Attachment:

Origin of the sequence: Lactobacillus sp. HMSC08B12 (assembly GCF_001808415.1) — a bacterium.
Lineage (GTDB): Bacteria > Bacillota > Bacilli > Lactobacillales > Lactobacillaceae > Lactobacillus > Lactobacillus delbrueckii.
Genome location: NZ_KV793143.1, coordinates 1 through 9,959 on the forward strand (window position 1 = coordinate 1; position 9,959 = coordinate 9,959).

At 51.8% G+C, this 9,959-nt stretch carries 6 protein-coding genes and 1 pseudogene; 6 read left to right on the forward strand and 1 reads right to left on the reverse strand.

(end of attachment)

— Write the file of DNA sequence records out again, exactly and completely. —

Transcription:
Origin of the sequence: Lactobacillus sp. HMSC08B12 (assembly GCF_001808415.1) — a bacterium.
Lineage (GTDB): Bacteria > Bacillota > Bacilli > Lactobacillales > Lactobacillaceae > Lactobacillus > Lactobacillus delbrueckii.
Genome location: NZ_KV793143.1, coordinates 1 through 9,959 on the forward strand (window position 1 = coordinate 1; position 9,959 = coordinate 9,959).

At 51.8% G+C, this 9,959-nt stretch carries 6 protein-coding genes and 1 pseudogene; 6 read left to right on the forward strand and 1 reads right to left on the reverse strand.